Yes, it can happen for you. And it's not magic.

In this edition

  • Story 360 - Tampa
  • Yes, It Really Can Happen For You. 
  • Ask Me Anything
  • Celebrations 
  • Writing Quote


If you're looking for a hands-on course workshop on the craft and business of writing, then Story 360 workshop is for you! Spend an intensive weekend digging into craft with Lorin Oberweger, who shares wisdom from her decades in the business. Just three weeks left to register for the weekend in Tampa, FL. For more information and to register, visit Free Expressions Story 360


Just a reminder, one I’m moved to make at least a couple of times a year: yes, this thing you’re working so hard at—perfecting your craft, learning about the industry, slogging away at page after page, word after word—can absolutely pay off in publishing success.

Often, people treat me like a Pollyanna weirdo when I say this—or like a snake oil salesman.* I get it. Part of my livelihood depends on people believing in the possibility of success and investing in high-level craft education, editing services, and story development coaching to support that belief.

For a variety of reasons, too, we’re living in strange, cynical times. But don’t be fooled. Traditional publishing is still a multi-billion dollar industry. Clients and students of Free Expressions alone have a thousand+ separate titles in print (millions of copies). My business-partner-in-awesomeness, literary agent Donald Maass, is not only still going strong thirty years into the business, but his agency now employs the greatest number of agents in its history.

What else? I have seven published books, myself—three romance novels, two ghostwritten middle grade novels, and two ghostwritten nonfiction books. And I’m transitioning into agenting because of the new challenges it offers, because it represents another route for me to help writers make their dreams come true, AND because it feels like a wholly viable career option, albeit one that will take a lot of time and hard work to make bloom.

That’s the crux of it for all of us: time and hard work. Plus humility and passion and BELIEF. One-hundred percent of people who quit something fail at it. And I can tell you that an awful high number of people who keep working at something succeed. Not always. Not inevitably. But I see generosity, talent, and hard work pay off all the time. It’s not magic. There’s no singular formula to guarantee a result. Just a lot of head-down hours spent at the keyboard.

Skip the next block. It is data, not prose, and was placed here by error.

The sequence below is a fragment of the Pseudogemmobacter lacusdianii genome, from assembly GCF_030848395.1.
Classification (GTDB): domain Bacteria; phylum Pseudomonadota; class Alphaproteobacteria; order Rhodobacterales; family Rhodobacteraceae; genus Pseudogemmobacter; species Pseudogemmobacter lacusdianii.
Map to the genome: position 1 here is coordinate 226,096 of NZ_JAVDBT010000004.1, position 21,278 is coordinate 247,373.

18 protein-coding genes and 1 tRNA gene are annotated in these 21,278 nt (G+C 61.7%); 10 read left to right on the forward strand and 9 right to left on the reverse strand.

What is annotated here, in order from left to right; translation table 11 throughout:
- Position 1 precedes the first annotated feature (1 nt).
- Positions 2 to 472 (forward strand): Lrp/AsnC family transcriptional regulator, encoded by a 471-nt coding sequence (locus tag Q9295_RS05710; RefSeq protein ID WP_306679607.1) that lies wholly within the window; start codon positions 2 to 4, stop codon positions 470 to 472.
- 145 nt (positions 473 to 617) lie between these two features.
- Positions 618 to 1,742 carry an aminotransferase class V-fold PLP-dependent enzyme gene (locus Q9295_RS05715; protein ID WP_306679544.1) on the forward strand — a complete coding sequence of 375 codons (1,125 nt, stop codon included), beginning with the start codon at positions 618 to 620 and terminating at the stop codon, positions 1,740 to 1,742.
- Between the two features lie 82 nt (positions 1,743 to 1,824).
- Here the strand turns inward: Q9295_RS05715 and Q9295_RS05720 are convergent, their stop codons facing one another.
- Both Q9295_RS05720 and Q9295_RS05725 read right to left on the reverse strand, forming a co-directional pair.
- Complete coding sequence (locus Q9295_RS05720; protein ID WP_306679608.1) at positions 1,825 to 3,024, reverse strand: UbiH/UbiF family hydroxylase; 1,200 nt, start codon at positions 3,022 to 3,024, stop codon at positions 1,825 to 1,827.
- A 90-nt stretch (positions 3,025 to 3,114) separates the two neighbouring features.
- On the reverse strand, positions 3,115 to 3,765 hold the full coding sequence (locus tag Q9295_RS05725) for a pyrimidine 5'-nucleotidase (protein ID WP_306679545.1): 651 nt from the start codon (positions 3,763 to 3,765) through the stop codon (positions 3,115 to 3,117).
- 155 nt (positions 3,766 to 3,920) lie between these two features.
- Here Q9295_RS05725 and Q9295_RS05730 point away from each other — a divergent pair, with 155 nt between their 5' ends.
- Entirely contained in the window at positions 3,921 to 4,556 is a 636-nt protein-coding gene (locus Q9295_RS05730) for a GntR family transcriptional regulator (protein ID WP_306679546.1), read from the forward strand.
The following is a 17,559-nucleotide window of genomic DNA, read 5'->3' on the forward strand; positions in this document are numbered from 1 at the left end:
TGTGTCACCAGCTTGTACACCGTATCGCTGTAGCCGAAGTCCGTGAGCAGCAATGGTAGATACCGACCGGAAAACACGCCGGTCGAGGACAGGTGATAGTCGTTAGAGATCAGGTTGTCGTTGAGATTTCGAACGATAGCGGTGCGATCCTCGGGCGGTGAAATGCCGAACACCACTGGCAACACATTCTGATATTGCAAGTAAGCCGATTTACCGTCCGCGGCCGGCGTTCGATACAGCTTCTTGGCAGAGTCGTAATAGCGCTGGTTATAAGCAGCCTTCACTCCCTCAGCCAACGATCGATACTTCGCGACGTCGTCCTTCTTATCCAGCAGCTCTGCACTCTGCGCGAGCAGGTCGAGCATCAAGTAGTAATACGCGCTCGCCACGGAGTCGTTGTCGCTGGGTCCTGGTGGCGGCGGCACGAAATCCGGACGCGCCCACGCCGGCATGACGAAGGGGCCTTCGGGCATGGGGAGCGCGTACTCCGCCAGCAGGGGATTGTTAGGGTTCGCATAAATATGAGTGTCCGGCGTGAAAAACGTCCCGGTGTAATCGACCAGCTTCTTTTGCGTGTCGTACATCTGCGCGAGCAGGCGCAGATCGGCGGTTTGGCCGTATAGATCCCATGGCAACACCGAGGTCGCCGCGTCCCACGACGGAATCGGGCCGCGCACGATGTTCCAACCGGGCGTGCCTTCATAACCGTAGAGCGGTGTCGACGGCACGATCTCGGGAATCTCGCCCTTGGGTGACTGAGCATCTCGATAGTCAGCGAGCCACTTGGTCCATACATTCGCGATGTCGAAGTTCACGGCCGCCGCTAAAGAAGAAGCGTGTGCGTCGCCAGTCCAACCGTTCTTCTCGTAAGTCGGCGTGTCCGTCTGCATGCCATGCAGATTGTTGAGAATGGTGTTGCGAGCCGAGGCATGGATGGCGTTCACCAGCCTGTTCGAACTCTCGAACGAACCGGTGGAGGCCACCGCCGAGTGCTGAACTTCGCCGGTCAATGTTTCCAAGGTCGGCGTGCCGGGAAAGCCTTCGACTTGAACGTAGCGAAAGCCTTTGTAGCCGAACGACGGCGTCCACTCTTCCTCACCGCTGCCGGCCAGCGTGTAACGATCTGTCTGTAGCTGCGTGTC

But it happens. It’s still happening. And I’m here to remind you that it can happen for YOU.

-- Lorin

* What if snake oil is found to have actual health-enhancing properties, and we all have to come up with a new term?


How do I keep the middle from dragging?

  1. Take a look at your premise, at the world of your story, at the stakes for your protagonist. Have you put enough in place with these elements to sustain a rich, compelling narrative? Are there possibilities to mine?

    For example, does something unfold in the outer world of the story that will mirror the essential inner journey of your protagonist? Something to do with the physical world around the characters or the culture in which they live? Are those public stakes given their own storyline, which informs your protagonist’s journey? Are the outer and inner stakes of the story crucial enough that your protagonist will have to go to greater and more dramatic lengths to achieve them?
  2. Subplots: How many have you got? Can you add another? Is some secondary character waiting in the wings to change everything in the narrative? Can something come to a head in a subplot that forces your protagonist off his or her path, making things even harder, causing him or her to sacrifice more, risk more?
  3. You know that amazing climax toward which the narrative is driving? Move it to the halfway point of the novel. No, really. Shoot for the moon much earlier on, and then challenge yourself to travel beyond. What happens if you do that? What can get worse for your protagonist from that point? What can get worse for the world of the story? If you were FORCED to create even greater drama after your planned payoff, where would the story go? Consider.

Good luck!

– Lorin


We have lots to celebrate this month! 

Our client and workshop grad Kim Liggett's book, THE LAST HARVEST, has won the Bram Stoker award for Super Achievement in a Young Adult Novel!

Meg Leader's screenplay, WINGMAN, was just announced as a semifinalist in the Fresh Voices screenplay competition--in the top 10 in the Science Fiction category! 

We also want to congratulate our workshop student Judy Rose! The screenplay adaptation of her picture book, LOOK BOTH WAYS IN THE BARRIO BLANCO, has received the second place honor for this year's Colorado Women In Film and Media competition!

Give these three talented authors a big round of applause for all their hard work! 



Tampa, FL
March 24-25, 2018

Wellington, FL
May 5-6, 2018

Houston, TX
July 14-15, 2018

Tampa, FL
September 9-15, 2018

Philadelphia , PA
November 2-4, 2018


Free Expressions is booking editing clients through 2018. 

Whether you’re looking for help in building a sound novel or want comprehensive feedback on a complete or partial MS, we’d love to work with you. We’ve helped hundreds of people achieve publishing—and sometimes bestselling—success.

Let us help you put your best writing foot forward!
Click here to learn more about our editing services.